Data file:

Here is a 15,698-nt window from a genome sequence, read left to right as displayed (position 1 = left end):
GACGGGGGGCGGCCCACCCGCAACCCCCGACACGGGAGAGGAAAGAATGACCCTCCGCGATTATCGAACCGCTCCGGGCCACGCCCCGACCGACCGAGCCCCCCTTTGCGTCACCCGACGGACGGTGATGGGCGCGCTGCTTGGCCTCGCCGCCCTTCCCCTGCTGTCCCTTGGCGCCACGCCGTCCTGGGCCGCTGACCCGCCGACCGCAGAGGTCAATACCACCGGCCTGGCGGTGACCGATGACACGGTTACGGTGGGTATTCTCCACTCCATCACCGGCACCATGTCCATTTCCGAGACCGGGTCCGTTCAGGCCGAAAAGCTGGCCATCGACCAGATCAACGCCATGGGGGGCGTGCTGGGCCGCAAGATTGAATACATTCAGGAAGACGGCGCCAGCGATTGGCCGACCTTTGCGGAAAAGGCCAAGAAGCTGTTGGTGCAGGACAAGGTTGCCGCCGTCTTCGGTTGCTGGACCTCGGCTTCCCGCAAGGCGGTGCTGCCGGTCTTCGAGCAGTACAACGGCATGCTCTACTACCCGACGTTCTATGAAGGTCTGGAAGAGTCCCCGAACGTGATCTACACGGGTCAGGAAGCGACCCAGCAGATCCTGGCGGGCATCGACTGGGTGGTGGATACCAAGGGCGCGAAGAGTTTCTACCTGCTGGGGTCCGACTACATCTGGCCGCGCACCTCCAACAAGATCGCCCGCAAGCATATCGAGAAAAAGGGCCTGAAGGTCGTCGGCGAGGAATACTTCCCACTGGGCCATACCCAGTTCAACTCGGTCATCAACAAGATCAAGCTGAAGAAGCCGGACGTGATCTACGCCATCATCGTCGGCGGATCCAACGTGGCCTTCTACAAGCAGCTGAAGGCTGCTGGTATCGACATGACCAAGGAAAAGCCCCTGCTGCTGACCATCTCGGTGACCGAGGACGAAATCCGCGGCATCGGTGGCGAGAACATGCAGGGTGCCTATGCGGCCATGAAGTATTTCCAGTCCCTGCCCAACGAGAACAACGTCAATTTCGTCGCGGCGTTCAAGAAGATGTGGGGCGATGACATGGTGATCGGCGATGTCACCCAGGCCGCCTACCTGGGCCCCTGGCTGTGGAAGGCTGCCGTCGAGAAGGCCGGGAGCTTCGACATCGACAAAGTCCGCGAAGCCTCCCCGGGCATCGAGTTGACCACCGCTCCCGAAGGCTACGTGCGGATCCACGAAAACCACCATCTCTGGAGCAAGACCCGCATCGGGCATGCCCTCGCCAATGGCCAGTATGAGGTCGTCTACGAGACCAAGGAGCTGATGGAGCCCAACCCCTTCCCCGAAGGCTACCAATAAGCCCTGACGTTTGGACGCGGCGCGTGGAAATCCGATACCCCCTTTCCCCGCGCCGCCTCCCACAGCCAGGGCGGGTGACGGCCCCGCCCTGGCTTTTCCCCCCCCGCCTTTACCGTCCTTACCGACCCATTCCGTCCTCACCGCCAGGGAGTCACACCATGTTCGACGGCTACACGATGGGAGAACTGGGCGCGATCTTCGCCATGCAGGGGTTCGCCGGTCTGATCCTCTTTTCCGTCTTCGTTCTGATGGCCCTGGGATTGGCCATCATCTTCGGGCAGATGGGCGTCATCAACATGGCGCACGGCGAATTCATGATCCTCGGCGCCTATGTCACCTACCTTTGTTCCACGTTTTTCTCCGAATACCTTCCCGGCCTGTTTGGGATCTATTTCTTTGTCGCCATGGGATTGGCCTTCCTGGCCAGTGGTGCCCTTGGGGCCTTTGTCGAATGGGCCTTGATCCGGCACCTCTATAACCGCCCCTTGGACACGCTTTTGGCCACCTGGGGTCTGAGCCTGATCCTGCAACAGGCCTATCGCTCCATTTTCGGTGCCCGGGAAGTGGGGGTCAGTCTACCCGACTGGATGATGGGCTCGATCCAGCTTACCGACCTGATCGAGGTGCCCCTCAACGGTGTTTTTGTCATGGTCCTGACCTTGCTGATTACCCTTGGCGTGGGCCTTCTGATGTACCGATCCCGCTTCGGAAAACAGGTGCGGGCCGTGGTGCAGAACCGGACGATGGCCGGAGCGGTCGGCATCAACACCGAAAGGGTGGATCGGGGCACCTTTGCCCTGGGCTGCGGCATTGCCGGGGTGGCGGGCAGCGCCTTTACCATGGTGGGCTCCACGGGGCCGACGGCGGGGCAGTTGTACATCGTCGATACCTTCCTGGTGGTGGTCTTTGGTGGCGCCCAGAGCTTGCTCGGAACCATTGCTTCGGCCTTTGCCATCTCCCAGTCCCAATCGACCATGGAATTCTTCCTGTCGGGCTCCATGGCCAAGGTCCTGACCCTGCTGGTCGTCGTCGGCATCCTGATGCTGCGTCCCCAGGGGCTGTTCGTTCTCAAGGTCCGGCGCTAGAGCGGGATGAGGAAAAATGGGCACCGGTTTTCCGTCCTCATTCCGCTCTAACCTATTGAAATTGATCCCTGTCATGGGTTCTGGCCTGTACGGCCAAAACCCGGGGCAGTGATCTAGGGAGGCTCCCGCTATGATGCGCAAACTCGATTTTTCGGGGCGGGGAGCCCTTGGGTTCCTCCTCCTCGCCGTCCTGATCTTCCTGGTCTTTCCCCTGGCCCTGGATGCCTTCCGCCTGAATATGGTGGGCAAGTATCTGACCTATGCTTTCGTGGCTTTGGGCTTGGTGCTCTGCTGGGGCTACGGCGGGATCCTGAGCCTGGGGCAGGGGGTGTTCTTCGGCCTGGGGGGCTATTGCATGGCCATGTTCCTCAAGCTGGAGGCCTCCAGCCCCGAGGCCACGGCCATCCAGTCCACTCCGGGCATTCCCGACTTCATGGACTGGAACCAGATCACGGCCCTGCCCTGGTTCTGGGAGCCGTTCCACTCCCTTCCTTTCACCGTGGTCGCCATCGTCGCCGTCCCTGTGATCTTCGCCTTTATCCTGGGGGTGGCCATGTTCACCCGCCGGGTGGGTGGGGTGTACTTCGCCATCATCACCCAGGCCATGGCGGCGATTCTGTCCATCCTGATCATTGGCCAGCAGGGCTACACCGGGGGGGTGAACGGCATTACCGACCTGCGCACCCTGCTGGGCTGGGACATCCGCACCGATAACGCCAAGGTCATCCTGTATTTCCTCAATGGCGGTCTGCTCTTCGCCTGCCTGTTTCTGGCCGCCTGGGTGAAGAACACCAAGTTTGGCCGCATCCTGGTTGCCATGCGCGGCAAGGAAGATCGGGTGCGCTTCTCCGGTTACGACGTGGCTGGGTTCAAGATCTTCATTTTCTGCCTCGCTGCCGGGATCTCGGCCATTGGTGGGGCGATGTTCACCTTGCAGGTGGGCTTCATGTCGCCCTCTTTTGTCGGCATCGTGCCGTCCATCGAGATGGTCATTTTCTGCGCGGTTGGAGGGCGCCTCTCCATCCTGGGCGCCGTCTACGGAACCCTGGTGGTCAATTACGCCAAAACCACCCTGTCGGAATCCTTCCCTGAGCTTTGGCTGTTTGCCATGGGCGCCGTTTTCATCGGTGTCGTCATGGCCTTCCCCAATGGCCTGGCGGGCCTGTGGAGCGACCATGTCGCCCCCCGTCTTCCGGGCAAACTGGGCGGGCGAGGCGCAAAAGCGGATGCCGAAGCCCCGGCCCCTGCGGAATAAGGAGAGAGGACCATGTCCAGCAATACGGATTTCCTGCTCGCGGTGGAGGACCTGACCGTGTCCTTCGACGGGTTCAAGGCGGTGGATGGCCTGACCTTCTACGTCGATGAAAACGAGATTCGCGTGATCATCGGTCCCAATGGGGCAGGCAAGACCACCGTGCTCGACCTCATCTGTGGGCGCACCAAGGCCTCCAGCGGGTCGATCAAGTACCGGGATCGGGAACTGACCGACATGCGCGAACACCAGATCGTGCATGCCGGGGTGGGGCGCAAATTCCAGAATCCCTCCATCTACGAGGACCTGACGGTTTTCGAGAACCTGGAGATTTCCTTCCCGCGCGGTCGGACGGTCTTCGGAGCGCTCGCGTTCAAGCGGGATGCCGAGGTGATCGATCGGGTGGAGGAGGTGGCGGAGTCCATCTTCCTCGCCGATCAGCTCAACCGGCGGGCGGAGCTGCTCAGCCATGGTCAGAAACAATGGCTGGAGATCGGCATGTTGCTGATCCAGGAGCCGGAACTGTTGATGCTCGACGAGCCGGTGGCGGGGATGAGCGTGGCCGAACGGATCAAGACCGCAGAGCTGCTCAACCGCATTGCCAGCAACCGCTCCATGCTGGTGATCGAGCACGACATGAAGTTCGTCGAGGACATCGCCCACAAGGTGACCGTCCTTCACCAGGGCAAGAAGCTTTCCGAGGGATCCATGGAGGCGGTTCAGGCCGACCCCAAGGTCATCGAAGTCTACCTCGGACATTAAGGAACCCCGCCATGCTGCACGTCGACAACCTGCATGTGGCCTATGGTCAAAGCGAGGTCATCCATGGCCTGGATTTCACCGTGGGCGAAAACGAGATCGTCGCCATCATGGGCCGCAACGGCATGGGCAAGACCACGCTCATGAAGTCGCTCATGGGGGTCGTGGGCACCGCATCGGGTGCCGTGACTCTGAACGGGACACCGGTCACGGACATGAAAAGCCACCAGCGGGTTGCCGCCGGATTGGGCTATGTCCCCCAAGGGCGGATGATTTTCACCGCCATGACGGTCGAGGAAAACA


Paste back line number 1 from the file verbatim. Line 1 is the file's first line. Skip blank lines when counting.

Here is a 15,698-nt window from a genome sequence, read left to right as displayed (position 1 = left end):